Chairman Tester: “Well, thank you for those kind words, Senator McCain. We always appreciate your commitment to the Senate and to this committee and we thank you for your leadership on a number of issues including this one. I, um, have a few questions here. I’ll start with Governor Mendoza. Ah, Governor, when it comes to tribal gaming in Arizona being successful, could you talk about the kinda success Gila River has enjoyed, ah, because of gaming.

Governor Mendoza: “Thank you for that question, ah, Senator. You know Gila River does enjoy the benefits from our casinos. Ah, we’ve been able to fully fund for our students to go to college, any college in the world. We’ve been able to provide funding for our public safety, police, fire, umm, our emergency management program. We’ve been able to provide programs for our elders, our youth, housing, you name it. We’ve been able to do a lot for our community and again, we’re very thankful and blessed.”

Chairman Tester: “Well, I commend you on your commitment to your people and education, ah, is one of my priorities. You reference, when it comes to the expansion of gaming, you reference a commitment made by the Tribes in 2002 that there be no additional gaming facilities in the Phoenix area. In the current gaming compacts there’s specific limitation on the Tohono O’odhams from building a fourth facility in the Tucson area. If the parties thought enough to put a Tucson limitation expressly in the compact why wouldn’t the state include such a limitation around Phoenix? Any insight into that?”

Governor Mendoza: “Thank you Senator Tester. You know, Senator Tester, I’m not an attorney. I’ll allow my attorney to answer that.”

Chairman Tester: “Well Allison, I think it’s a good point that you’re not an attorney. I’m not either. So, Allison, since you are, have at it.”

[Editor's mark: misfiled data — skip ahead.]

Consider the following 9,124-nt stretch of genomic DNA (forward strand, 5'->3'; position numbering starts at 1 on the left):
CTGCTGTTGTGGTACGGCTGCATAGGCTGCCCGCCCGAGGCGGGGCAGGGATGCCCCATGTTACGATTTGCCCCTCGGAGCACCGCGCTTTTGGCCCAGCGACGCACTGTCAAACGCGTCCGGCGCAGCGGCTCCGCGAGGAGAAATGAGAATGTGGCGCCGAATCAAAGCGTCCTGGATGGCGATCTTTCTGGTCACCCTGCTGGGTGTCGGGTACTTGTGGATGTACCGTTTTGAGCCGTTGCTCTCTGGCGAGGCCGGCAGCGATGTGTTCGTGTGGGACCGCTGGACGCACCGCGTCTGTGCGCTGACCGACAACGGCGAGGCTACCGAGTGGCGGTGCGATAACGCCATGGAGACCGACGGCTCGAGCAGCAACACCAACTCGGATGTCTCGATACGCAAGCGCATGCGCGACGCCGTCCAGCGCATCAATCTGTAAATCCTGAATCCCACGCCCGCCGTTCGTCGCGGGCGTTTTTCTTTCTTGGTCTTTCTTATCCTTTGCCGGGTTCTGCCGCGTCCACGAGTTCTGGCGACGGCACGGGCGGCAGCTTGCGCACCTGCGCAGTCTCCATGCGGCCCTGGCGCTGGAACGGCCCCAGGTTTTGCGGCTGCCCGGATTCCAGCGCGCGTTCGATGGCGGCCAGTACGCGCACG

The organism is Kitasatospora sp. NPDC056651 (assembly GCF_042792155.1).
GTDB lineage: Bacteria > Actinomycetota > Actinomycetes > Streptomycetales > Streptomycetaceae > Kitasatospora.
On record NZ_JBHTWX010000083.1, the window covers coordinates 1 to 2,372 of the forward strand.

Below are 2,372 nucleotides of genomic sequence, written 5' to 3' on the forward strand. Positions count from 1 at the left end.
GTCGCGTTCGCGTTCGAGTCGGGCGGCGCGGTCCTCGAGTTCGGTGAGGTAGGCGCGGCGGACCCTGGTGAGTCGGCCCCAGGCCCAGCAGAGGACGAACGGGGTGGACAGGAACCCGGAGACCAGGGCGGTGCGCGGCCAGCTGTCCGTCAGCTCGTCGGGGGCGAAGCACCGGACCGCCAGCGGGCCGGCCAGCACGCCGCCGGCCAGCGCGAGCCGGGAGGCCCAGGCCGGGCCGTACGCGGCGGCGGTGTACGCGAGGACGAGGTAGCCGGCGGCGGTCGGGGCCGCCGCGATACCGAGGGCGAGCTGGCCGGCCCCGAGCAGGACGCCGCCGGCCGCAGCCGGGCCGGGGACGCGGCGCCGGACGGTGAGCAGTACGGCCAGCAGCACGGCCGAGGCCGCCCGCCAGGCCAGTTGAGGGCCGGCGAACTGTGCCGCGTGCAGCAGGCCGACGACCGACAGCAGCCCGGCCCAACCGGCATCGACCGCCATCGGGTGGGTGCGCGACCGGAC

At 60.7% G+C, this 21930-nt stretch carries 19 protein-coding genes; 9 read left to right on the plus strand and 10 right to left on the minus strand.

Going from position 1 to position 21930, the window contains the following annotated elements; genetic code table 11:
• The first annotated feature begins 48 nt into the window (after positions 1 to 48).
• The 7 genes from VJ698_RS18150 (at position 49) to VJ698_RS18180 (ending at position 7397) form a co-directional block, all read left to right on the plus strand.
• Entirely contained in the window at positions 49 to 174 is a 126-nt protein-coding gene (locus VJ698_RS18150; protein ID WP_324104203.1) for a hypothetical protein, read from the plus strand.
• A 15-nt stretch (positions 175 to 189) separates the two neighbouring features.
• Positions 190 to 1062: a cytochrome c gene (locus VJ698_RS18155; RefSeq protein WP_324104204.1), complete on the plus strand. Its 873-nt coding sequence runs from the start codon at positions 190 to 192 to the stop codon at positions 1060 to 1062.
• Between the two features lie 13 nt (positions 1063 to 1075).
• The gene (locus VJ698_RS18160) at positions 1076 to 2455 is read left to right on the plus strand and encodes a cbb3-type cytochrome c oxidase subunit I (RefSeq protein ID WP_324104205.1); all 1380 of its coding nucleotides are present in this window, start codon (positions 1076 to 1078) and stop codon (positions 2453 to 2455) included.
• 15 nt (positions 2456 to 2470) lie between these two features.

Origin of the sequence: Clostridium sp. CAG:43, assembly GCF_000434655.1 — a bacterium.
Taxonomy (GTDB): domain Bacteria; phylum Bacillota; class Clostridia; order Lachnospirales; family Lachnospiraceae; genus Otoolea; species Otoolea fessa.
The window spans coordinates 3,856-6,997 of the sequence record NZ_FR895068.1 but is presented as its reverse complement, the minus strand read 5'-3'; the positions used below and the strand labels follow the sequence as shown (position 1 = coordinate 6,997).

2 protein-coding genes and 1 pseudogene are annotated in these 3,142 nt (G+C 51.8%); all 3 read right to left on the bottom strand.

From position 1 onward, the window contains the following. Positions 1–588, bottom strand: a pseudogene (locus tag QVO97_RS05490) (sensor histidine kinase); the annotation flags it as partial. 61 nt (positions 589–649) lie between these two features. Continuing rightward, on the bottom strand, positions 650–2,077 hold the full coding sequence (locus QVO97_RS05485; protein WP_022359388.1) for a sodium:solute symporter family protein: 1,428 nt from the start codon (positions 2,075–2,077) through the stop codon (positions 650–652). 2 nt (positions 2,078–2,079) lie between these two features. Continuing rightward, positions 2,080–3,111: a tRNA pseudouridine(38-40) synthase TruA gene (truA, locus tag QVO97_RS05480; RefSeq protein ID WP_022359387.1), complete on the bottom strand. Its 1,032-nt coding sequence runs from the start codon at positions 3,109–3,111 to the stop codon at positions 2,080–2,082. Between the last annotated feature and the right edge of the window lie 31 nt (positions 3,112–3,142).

Miss Binney: “So, I think there’s some, there’s a little bit of confusion. So in Arizona it’s different than in most other states. Most other states the governors can go and just negotiate a compact directly with the Tribes and enter into it. In Arizona that’s not the case. The governor had to get authority from the voters to enter into compacts and so the voters voted on a model compact that I actually have the Proposition that the voters had here. So Tohono O’odham does say here, like nowhere in the model compact or the compact does it say Tohono O’odham can’t go into Phoenix. I mean, number one there was no need to say that in the compact because no one ever thought that would happen; but two, in all the negotiations which are a key part of what this bill is trying to address Tohono O’odham specifically said their fourth casino would be in the Tucson area or in a rural area. They never once indicated that they would somehow go a hundred miles up to the Phoenix area. But I will say the Proposition that has the model compact that the voters actually saw when they voted to give the governor authority, there’s a chart in there and in the chart it shows the number of casinos that the Tribes in Arizona were authorized to build under the old compact and the number of casinos that the Tribes would be authorized to build under the new compact, the model compact that the voters were voting on. In the Phoenix area Tribes, all are shown as giving up a right to an additional facility that they had under the old compact. Tohono O’odham, because they’re not a Phoenix area Tribe, kept the same number of casinos, the right to build the same number of casinos. So Gila River is shown as giving up an additional casino, right to an additional casino. Salt River gave up the right to an additional casino. Ak Chin gave up the right to an additional casino. Fort McDowell gave up a right to an additional casino and so did Pasqua Yaqui. Tohono O’odham didn’t have to give up the right to an additional casino ‘cause they weren’t in the Phoenix area. So in our view, it is in the compact. Why else would these charts be in here showing that the Phoenix Tribes gave up rights to casinos and Tohono O’odham didn’t if it wasn’t intended that the whole goal of the compact was to limit the number of facilities in the Phoenix area?”

Chairman Tester: “Okay. Umm, if you don’t mind Allison, I wanna ask you another question. Umm, since you are an attorney and since you know the law and I say this in the most friendly way. When I talk to Chairman Norris and I think was referenced in one of your testimonies. Maybe it might have been Washburn’s testimony about breaking ground on a facility already. So ground has been broken. If we are to pass this bill would there be a takings issue?”